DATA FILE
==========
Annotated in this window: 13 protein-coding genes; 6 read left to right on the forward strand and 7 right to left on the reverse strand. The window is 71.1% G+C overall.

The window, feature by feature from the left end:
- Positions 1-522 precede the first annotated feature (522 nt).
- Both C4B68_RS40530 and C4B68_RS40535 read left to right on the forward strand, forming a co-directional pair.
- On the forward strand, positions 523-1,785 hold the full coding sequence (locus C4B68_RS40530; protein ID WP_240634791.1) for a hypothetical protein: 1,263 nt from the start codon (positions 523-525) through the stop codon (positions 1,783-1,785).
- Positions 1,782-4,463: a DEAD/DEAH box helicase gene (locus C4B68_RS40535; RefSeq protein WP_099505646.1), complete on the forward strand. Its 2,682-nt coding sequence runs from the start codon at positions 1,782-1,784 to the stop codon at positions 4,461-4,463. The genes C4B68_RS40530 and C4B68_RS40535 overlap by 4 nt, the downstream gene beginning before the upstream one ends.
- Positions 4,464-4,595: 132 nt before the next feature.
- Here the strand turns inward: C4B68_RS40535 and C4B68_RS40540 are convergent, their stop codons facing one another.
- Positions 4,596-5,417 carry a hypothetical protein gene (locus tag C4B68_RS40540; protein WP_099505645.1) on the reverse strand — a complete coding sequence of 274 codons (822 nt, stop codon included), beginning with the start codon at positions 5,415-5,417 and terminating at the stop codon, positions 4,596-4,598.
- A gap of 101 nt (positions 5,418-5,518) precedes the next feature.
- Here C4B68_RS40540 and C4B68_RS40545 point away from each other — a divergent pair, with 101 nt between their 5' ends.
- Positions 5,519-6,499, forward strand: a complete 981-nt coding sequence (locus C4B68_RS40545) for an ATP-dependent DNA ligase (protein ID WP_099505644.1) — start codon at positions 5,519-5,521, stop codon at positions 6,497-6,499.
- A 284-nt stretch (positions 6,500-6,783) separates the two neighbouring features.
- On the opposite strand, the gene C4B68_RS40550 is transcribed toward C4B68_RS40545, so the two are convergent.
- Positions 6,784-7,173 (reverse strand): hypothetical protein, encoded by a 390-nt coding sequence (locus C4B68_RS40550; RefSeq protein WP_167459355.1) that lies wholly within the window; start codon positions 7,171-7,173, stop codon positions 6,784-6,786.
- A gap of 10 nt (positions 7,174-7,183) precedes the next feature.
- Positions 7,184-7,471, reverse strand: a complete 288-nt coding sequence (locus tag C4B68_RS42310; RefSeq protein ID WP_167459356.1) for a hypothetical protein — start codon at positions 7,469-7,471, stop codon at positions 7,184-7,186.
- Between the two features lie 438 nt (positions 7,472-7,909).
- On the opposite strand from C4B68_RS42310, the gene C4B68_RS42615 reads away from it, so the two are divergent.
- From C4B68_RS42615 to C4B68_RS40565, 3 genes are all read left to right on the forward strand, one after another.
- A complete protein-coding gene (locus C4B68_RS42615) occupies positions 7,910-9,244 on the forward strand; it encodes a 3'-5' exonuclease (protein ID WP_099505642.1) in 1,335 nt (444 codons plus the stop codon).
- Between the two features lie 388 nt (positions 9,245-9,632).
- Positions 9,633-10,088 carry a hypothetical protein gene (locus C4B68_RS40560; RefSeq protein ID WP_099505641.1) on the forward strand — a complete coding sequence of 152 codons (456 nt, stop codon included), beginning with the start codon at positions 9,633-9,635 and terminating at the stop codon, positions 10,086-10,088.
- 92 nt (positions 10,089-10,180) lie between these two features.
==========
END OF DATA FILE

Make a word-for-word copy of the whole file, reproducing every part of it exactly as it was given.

Annotated in this window: 13 protein-coding genes; 6 read left to right on the forward strand and 7 right to left on the reverse strand. The window is 71.1% G+C overall.

The window, feature by feature from the left end:
- Positions 1-522 precede the first annotated feature (522 nt).
- Both C4B68_RS40530 and C4B68_RS40535 read left to right on the forward strand, forming a co-directional pair.
- On the forward strand, positions 523-1,785 hold the full coding sequence (locus C4B68_RS40530; protein ID WP_240634791.1) for a hypothetical protein: 1,263 nt from the start codon (positions 523-525) through the stop codon (positions 1,783-1,785).
- Positions 1,782-4,463: a DEAD/DEAH box helicase gene (locus C4B68_RS40535; RefSeq protein WP_099505646.1), complete on the forward strand. Its 2,682-nt coding sequence runs from the start codon at positions 1,782-1,784 to the stop codon at positions 4,461-4,463. The genes C4B68_RS40530 and C4B68_RS40535 overlap by 4 nt, the downstream gene beginning before the upstream one ends.
- Positions 4,464-4,595: 132 nt before the next feature.
- Here the strand turns inward: C4B68_RS40535 and C4B68_RS40540 are convergent, their stop codons facing one another.
- Positions 4,596-5,417 carry a hypothetical protein gene (locus tag C4B68_RS40540; protein WP_099505645.1) on the reverse strand — a complete coding sequence of 274 codons (822 nt, stop codon included), beginning with the start codon at positions 5,415-5,417 and terminating at the stop codon, positions 4,596-4,598.
- A gap of 101 nt (positions 5,418-5,518) precedes the next feature.
- Here C4B68_RS40540 and C4B68_RS40545 point away from each other — a divergent pair, with 101 nt between their 5' ends.
- Positions 5,519-6,499, forward strand: a complete 981-nt coding sequence (locus C4B68_RS40545) for an ATP-dependent DNA ligase (protein ID WP_099505644.1) — start codon at positions 5,519-5,521, stop codon at positions 6,497-6,499.
- A 284-nt stretch (positions 6,500-6,783) separates the two neighbouring features.
- On the opposite strand, the gene C4B68_RS40550 is transcribed toward C4B68_RS40545, so the two are convergent.
- Positions 6,784-7,173 (reverse strand): hypothetical protein, encoded by a 390-nt coding sequence (locus C4B68_RS40550; RefSeq protein WP_167459355.1) that lies wholly within the window; start codon positions 7,171-7,173, stop codon positions 6,784-6,786.
- A gap of 10 nt (positions 7,174-7,183) precedes the next feature.
- Positions 7,184-7,471, reverse strand: a complete 288-nt coding sequence (locus tag C4B68_RS42310; RefSeq protein ID WP_167459356.1) for a hypothetical protein — start codon at positions 7,469-7,471, stop codon at positions 7,184-7,186.
- Between the two features lie 438 nt (positions 7,472-7,909).
- On the opposite strand from C4B68_RS42310, the gene C4B68_RS42615 reads away from it, so the two are divergent.
- From C4B68_RS42615 to C4B68_RS40565, 3 genes are all read left to right on the forward strand, one after another.
- A complete protein-coding gene (locus C4B68_RS42615) occupies positions 7,910-9,244 on the forward strand; it encodes a 3'-5' exonuclease (protein ID WP_099505642.1) in 1,335 nt (444 codons plus the stop codon).
- Between the two features lie 388 nt (positions 9,245-9,632).
- Positions 9,633-10,088 carry a hypothetical protein gene (locus C4B68_RS40560; RefSeq protein ID WP_099505641.1) on the forward strand — a complete coding sequence of 152 codons (456 nt, stop codon included), beginning with the start codon at positions 9,633-9,635 and terminating at the stop codon, positions 10,086-10,088.
- 92 nt (positions 10,089-10,180) lie between these two features.